And so, we get Phil visiting his mother who he hasn’t seen in 263 years. He should barely remember her, let alone still miss her. But, she does serve a purpose here, to explain something Phil hasn’t yet explained in voiceover:
What kind of a job is a weatherman, anyway? People want to know the weather, why can’t they look out the window?
…You are wasting your talents.
Something Phil already figured out. And, then she explains something else he should have already figured out:
Mrs. Connors: Your problem is all you think about is yourself.
Mrs. Connors: It’s true.
Phil: How can you say that? Ma, I just flew four hundred miles in this blizzard thing…
Mrs. Connors: …Because YOU were lonely. When’s the last time you visited me because I was lonely?
The scene is… okay. But, it really should have come far earlier, if it was supposed to mean anything. And, in voiceover, Phil tells us the “exercise in aggravation” of visiting his mother “hadn’t changed in three hundred years.” Playing checkers with Gus, Phil continues:
I’d still visit her every now and then. But my loneliness continued. After all, who could understand the universe which surrounded only me?
And then, because we needed another turning point in the story, Phil consults “a professional” but not a doctor or psychiatrist like in the film. Rather, he visits a priest. And, the priest tells Phil that “People come in here all the time, saying just what you’re saying, going through what you’re going through.” So, Phil goes looking. My issue with this is Phil seems to think the priest is being literal, and there’s a hint that maybe he is, that there are other people repeating the day. But, then it may just be a bit of what Ralph gets at in the bowling alley in the film. Phil’s literal repetition and these people’s boring lives are not the same, except that they are. So, Phil sits down with with Lady Geezer (after talking to Geezer)—two tourists who stumbled (in the case of one of them, quite literally) upon Phil digging for bugs got names (Jake and Marie) but these people who may or may not be experiencing exactly what Phil is don’t—and she might be old and senile or she might be experiencing a time loop… Rubin writes all this like even he isn’t sure. And, then, as she talks about her experience, Phil learns a new lesson, as he makes sure to explain in voiceover:
After years of learning how to scheme, how to have fun, how to rebel, how to read, how to think and fix, how to enrich my life, how to revel in despair, I was finally learning how to listen.
He decides a couple scenes later:
All of my yesterdays had been about me. Tomorrow was going to be different. I was ready to leave myself and join the human race.
Then follows his “good deed” phase, in which he “became the invisible hand of Punxsutawney, quietly removing pain wherever I could find it.” And, you know my biggest problem with explaining too much in the voiceover? It leaves me so very little to add. I mean, you give me a sequence like in the film, just Phil doing his good deeds, saving lives and making lives better and I might call him “the invisible hand of Punxsutawney” but I can’t. Damn you, Danny Rubin.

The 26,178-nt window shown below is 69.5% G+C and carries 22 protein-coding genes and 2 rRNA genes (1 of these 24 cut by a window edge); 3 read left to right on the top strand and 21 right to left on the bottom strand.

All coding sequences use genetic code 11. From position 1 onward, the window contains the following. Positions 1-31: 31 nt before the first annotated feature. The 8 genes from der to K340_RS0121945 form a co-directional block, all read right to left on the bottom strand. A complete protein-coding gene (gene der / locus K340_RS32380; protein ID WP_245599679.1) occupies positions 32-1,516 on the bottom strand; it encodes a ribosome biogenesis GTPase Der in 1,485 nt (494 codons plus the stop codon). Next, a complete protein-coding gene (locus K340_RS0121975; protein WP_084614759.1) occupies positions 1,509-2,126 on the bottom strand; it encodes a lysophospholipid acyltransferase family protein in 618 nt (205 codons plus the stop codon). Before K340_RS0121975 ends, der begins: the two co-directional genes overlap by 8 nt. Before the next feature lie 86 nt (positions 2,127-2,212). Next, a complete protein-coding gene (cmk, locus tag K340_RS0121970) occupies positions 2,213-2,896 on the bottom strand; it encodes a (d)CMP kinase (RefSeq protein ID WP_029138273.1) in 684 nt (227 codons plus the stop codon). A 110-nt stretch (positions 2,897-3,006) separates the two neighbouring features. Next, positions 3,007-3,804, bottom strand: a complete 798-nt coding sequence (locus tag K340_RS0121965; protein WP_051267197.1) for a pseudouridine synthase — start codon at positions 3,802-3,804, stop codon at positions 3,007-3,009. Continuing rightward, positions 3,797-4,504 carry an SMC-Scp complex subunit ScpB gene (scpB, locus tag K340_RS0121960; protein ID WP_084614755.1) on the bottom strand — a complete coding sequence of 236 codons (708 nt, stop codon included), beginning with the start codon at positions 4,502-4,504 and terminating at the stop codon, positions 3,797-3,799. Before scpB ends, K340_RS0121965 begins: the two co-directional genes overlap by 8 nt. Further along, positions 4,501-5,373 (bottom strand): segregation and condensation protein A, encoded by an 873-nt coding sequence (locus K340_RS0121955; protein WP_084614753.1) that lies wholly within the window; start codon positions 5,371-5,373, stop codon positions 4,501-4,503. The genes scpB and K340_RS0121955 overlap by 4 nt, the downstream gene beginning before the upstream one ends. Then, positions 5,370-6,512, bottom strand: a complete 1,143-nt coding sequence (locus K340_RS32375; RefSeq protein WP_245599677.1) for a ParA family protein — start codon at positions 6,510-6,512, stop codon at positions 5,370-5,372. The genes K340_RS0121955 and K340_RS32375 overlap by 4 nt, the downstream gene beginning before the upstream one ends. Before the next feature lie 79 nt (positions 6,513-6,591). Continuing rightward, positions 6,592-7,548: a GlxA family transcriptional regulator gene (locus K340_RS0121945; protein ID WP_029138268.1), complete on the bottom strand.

Phil further explains:
And I am a groundhog person, scurrying through underground tunnels, only poking my head up one day a year, and only for the pleasure of this town.
Of course, Phil has to tell us that helping people gives him pleasure as well.
And, it goes on. After Phil has sculpted for Rita, instead of a nice line about being happy and some good delivery by Murray, we get voiceover:
I no longer had any desire to capture Rita, to make her love me. There was no need. I was confident of my destiny. The sculpture was only to make her happy.
This is one bit of voiceover that, I think, captures Phil’s change better than any other. And, it also puts paid to Bacha and Faust and everyone else who thinks Phil is driven explicitly by his love for Rita. Of course, like the rest of the voiceover, it goes away. And, really, we’re better off without it.
Still, I must say that I like Rubin’s script. Reorder a few sequences (like Phil visiting his mother), and tone down the voiceover a little, and it’s not all the different from what we get in the film. It rambles a bit more, it wanders, but it’s still at least trying to be about one selfish guy learning to be better. There are missteps, sure. And, just about all of the voiceover is poorly done. But, the character of Phil is still an endearing jerk. The voiceover, if nothing else, forces us to be on his side even when he’s at his worst. And, with a different actor, maybe it would have made sense to have it. I think that casting Bill Murray made Phil a much more accessible character, so that he didn’t need to be explained so much. He could just be.
Today’s reason to repeat a day forever: I don’t know—to never have to explain myself? To be on the outside who am at my best on the inside. To be.